I don’t do punditry much anymore, or try not to. But Senate primaries are relatively rare. And if we are lucky, a Danny Tarkanian challenge to Dean Heller in a Republican primary will rival the spectacle and hilarity we all found so entertaining the last time Nevada had a seriously contested Senate primary — in 2010, the year that Sharron Angle couldn’t beat Harry Reid, but Danny Tarkanian couldn’t beat Sharron Angle.
So I hope you’ll excuse a little idle speculation about some of the ways this thing could play out…
As you could see in the Heller campaign’s opening statement on Tarkanian, Heller and his handlers have no interest whatsoever in engaging Tarkanian on any issues, and not just because failing to engage issues is Heller’s default modus operandi. Heller’s people hope to get away with running the campaign equivalent of that ad from last cycle purporting to show Tarkanian burying his sketchy record in the desert. Heller’s campaign will try to brush off Tarkanian as a flake and a flimflam man and a five-time loser. It might work.
But if it doesn’t, if Tarkanian looks like a threat, Tarkanian’s unconditional love for Trump could force Heller to embrace the white identity politics at the heart of Trumpism.
Nevada Republicans have already indicated they expect typical midterm low turnout from Democrats, including and especially people of color. Past performances alone suggest that’s a good bet. But past performances don’t include any elections where the Republican president is the most corrupt and incompetent person ever to serve in the office. If he can get away with it, Heller would like to go through the entire election cycle without ever having to hear, much less say, the word “Trump.” But early signs indicate every, oh, sixth word coming out of Tarkanian’s mouth will be Trump. If that catches fire with the base, that could be bad for Heller — even if he beats Tark. All of which should hearten Democrats.
Another scenario, however, should alarm Democrats. If and when Heller’s campaign is confident Tarkanian’s character, conduct and electability have been sufficiently eviscerated within the GOP primary electorate, Heller’s handlers can direct their client to deliberately push back against Tarkanian’s Trumpist noise, so as to make Heller look like the “moderate” that the media inexplicably insists on calling him.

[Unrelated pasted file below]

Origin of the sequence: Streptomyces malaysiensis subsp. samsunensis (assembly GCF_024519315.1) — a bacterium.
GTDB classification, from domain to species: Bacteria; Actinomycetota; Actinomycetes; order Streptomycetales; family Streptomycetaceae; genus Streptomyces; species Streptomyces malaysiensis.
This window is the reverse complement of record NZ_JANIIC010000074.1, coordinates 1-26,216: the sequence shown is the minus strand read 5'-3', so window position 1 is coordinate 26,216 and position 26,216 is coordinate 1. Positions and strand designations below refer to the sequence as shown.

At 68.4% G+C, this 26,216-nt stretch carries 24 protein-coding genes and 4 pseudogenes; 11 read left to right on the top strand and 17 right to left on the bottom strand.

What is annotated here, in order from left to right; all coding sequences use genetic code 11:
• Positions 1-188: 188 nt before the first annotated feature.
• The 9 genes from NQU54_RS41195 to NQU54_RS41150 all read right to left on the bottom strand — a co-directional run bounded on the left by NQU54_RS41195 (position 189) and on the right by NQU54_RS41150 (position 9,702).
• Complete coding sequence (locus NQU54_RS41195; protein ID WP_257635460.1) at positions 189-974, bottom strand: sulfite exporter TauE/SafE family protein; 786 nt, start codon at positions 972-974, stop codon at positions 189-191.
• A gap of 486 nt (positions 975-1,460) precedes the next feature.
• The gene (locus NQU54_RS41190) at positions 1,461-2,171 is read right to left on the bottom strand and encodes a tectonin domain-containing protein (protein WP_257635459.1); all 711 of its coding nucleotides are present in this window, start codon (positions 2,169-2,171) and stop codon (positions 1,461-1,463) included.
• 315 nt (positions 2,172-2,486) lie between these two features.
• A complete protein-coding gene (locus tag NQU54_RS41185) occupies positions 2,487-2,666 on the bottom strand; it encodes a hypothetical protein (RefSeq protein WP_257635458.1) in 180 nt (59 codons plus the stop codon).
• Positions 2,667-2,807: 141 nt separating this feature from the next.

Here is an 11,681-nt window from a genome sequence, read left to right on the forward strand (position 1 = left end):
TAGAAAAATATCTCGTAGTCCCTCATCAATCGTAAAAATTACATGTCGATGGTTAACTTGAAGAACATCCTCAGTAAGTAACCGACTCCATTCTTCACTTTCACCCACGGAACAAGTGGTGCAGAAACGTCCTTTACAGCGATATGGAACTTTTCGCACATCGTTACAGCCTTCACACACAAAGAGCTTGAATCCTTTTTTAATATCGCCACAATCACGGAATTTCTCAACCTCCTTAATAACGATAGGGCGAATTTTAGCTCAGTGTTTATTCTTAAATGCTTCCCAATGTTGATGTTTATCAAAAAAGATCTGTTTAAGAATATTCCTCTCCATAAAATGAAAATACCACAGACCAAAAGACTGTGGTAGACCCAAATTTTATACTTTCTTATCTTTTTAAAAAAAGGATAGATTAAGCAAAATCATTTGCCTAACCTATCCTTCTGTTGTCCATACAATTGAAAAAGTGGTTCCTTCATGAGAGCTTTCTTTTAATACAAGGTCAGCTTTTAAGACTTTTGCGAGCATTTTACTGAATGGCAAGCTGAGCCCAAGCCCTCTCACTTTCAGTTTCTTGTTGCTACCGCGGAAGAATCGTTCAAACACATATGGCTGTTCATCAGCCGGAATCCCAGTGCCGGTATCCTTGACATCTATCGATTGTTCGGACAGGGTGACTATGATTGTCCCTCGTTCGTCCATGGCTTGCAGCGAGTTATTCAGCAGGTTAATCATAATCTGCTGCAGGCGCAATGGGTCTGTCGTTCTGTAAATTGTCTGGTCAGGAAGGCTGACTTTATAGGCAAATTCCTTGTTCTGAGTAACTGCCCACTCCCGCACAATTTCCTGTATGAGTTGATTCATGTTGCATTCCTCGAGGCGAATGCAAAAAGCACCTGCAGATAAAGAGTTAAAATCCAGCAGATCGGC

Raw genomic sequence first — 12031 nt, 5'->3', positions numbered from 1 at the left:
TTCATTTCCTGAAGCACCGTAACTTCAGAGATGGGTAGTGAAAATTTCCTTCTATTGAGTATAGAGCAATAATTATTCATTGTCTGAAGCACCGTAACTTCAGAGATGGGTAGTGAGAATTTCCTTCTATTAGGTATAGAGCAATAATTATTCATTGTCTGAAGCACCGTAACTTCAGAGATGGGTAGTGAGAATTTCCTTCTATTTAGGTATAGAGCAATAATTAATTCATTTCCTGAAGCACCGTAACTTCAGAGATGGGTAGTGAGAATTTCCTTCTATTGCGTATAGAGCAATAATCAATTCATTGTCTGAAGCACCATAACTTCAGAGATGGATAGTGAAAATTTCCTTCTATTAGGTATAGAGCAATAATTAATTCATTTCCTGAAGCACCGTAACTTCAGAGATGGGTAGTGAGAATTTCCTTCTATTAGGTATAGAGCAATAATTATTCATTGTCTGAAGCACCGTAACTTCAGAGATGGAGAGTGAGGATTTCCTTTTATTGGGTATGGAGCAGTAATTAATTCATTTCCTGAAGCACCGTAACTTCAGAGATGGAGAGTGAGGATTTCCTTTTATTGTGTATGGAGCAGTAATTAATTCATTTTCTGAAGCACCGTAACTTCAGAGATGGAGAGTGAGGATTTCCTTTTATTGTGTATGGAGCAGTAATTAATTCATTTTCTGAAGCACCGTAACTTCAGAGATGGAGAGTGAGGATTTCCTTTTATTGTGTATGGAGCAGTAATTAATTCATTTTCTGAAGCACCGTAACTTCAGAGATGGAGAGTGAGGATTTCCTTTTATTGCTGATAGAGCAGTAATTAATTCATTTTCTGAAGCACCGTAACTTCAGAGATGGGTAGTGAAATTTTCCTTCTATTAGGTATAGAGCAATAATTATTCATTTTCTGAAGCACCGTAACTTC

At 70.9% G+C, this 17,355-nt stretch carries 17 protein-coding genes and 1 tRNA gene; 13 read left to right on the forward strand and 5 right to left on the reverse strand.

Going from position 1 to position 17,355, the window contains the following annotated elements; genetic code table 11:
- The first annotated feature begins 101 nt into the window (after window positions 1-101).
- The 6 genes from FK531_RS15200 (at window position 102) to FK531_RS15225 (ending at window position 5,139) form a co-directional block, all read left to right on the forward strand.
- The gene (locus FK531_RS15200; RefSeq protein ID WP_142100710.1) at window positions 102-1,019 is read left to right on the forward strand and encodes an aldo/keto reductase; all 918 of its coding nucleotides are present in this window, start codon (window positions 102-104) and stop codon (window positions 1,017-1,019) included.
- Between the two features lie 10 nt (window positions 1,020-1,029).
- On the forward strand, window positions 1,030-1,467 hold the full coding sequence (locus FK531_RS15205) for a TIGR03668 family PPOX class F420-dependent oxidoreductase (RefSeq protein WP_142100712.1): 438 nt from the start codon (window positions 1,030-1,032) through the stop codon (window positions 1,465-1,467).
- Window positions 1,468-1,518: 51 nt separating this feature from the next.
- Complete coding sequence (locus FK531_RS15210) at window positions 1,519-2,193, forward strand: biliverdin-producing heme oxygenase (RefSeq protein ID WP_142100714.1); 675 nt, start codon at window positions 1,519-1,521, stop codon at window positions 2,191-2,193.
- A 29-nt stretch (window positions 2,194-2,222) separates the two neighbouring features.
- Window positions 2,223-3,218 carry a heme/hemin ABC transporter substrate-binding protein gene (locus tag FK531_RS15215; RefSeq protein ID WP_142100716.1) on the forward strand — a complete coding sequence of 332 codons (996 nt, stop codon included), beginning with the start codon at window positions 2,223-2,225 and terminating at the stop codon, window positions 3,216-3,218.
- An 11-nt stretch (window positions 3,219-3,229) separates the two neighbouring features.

Tarkanian will be constantly helping on that score. For instance, when announcing his candidacy on (where else?) Fox & Friends, Tarkanian described Heller as not only “one of the first never-Trumpers in Nevada, he was one of the most influential.” Since Trump’s election, “Heller has obstructed his agenda,” Tarkanian complained, adding the senator’s “grandstand press conference” held with Gov. Brian Sandoval, “derailed any momentum to get the health care bill repealed.” That’s not how Democrats want Heller defined.
(Note: Below are a couple of additional gleanettes which came to mind after the original quick take).
There’s one other way that a Tarkanian challenge could turn — or could have turned — to Heller’s advantage in a general election: Heller could unload on Tarkanian as a mere rubber stamp for Trump, while proclaiming that since Republicans control the Senate, nothing is more important to Nevada and for that matter the nation than Republicans who are willing to stand up to Trump and who won’t be bullied by him. Of course, this would be a very tough sell for Heller, who lets Trump bully him.
If the race truly does get competitive next year, Adelson’s money will be fun to watch (inasmuch as it’s watchable in our post-Citizens United democracy) — not what he gives to candidates, but what he gives to outside groups that exist for the sole purpose of attacking candidates. Adelson’s mercurial so anything can happen, but presumably he’ll back Heller, at least nominally. But if Heller finds himself in trouble and Adelson isn’t financing some outfit or other’s anti-Tarkanian ads, that’d be a nasty rap on Heller’s knuckles. One wonders if a genuinely viable and sustainable Tarkanian campaign ultimately hinges on, at the least, an Adelsonian assurance of non-aggression. And remember, Heller has already lost one Adelson primary this cycle.